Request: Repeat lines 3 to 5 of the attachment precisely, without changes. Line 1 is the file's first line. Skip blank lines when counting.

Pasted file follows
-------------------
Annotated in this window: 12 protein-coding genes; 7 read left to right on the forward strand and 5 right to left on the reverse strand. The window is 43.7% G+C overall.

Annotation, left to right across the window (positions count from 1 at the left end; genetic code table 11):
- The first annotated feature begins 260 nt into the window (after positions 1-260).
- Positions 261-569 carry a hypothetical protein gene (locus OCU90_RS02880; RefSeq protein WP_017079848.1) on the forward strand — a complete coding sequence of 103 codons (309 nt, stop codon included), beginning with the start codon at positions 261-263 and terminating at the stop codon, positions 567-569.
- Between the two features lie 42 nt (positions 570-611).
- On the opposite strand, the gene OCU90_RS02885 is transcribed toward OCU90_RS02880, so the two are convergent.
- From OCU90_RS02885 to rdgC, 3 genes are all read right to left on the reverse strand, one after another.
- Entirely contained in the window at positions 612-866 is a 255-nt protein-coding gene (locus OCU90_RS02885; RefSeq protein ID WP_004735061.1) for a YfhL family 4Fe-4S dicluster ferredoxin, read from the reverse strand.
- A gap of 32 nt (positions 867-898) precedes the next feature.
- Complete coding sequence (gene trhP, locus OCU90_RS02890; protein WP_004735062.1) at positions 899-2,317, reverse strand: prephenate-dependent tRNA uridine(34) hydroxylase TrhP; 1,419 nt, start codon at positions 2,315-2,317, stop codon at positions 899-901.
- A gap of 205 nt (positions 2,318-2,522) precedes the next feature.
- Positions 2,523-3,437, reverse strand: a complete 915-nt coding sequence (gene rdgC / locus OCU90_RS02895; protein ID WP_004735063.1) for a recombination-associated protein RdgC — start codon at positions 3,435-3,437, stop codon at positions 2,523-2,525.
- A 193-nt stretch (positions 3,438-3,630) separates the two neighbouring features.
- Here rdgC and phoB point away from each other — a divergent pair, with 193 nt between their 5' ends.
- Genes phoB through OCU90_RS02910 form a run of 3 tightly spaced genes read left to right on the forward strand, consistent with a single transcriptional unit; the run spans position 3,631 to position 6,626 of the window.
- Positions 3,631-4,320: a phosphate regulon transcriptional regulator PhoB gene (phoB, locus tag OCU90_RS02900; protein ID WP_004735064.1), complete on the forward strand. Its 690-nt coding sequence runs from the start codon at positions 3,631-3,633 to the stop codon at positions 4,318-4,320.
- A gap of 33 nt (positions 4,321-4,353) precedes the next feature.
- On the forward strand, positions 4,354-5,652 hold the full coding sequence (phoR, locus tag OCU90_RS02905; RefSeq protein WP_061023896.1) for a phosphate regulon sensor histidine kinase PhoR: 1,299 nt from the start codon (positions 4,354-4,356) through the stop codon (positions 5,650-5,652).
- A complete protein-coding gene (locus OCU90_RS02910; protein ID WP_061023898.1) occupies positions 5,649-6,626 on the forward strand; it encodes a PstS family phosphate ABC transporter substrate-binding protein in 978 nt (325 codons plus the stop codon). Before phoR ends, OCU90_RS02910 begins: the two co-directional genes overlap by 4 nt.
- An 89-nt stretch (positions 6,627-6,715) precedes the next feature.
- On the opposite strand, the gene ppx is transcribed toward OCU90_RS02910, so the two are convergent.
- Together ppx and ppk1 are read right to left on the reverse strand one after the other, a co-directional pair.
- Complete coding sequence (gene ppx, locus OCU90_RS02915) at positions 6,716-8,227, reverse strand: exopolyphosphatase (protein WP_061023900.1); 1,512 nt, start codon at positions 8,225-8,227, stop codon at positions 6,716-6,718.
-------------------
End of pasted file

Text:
- The first annotated feature begins 260 nt into the window (after positions 1-260).
- Positions 261-569 carry a hypothetical protein gene (locus OCU90_RS02880; RefSeq protein WP_017079848.1) on the forward strand — a complete coding sequence of 103 codons (309 nt, stop codon included), beginning with the start codon at positions 261-263 and terminating at the stop codon, positions 567-569.
- Between the two features lie 42 nt (positions 570-611).